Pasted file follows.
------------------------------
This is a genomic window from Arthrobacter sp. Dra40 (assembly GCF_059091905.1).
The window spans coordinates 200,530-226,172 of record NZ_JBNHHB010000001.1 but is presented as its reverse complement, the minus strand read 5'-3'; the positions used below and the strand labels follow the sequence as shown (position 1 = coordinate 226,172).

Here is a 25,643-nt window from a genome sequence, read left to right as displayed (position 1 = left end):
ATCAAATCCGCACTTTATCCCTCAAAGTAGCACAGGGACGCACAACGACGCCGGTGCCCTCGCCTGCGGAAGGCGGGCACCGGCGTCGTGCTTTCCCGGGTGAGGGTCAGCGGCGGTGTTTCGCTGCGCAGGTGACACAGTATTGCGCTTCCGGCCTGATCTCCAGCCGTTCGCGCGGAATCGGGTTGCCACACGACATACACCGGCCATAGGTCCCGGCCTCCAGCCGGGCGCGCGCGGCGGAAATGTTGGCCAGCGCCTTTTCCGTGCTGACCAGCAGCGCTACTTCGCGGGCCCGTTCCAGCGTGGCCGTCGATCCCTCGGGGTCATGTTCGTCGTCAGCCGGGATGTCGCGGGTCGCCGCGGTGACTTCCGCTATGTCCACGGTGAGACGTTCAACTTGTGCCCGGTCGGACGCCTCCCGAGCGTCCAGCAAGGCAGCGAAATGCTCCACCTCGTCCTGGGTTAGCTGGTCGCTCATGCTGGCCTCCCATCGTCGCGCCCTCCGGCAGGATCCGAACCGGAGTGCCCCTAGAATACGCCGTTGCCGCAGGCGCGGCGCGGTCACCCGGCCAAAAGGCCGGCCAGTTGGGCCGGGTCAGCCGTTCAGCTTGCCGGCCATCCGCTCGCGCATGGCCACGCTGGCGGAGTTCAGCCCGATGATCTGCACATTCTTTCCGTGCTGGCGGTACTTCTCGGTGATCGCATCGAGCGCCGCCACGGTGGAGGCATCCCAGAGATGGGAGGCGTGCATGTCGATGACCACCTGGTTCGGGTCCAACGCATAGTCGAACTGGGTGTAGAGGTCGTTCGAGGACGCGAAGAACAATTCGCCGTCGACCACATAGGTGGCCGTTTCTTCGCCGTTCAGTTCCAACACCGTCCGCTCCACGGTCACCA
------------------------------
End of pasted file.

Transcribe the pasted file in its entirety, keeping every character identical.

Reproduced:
This is a genomic window from Arthrobacter sp. Dra40 (assembly GCF_059091905.1).
The window spans coordinates 200,530-226,172 of record NZ_JBNHHB010000001.1 but is presented as its reverse complement, the minus strand read 5'-3'; the positions used below and the strand labels follow the sequence as shown (position 1 = coordinate 226,172).

Here is a 25,643-nt window from a genome sequence, read left to right as displayed (position 1 = left end):
ATCAAATCCGCACTTTATCCCTCAAAGTAGCACAGGGACGCACAACGACGCCGGTGCCCTCGCCTGCGGAAGGCGGGCACCGGCGTCGTGCTTTCCCGGGTGAGGGTCAGCGGCGGTGTTTCGCTGCGCAGGTGACACAGTATTGCGCTTCCGGCCTGATCTCCAGCCGTTCGCGCGGAATCGGGTTGCCACACGACATACACCGGCCATAGGTCCCGGCCTCCAGCCGGGCGCGCGCGGCGGAAATGTTGGCCAGCGCCTTTTCCGTGCTGACCAGCAGCGCTACTTCGCGGGCCCGTTCCAGCGTGGCCGTCGATCCCTCGGGGTCATGTTCGTCGTCAGCCGGGATGTCGCGGGTCGCCGCGGTGACTTCCGCTATGTCCACGGTGAGACGTTCAACTTGTGCCCGGTCGGACGCCTCCCGAGCGTCCAGCAAGGCAGCGAAATGCTCCACCTCGTCCTGGGTTAGCTGGTCGCTCATGCTGGCCTCCCATCGTCGCGCCCTCCGGCAGGATCCGAACCGGAGTGCCCCTAGAATACGCCGTTGCCGCAGGCGCGGCGCGGTCACCCGGCCAAAAGGCCGGCCAGTTGGGCCGGGTCAGCCGTTCAGCTTGCCGGCCATCCGCTCGCGCATGGCCACGCTGGCGGAGTTCAGCCCGATGATCTGCACATTCTTTCCGTGCTGGCGGTACTTCTCGGTGATCGCATCGAGCGCCGCCACGGTGGAGGCATCCCAGAGATGGGAGGCGTGCATGTCGATGACCACCTGGTTCGGGTCCAACGCATAGTCGAACTGGGTGTAGAGGTCGTTCGAGGACGCGAAGAACAATTCGCCGTCGACCACATAGGTGGCCGTTTCTTCGCCGTTCAGTTCCAACACCGTCCGCTCCACGGTCACCA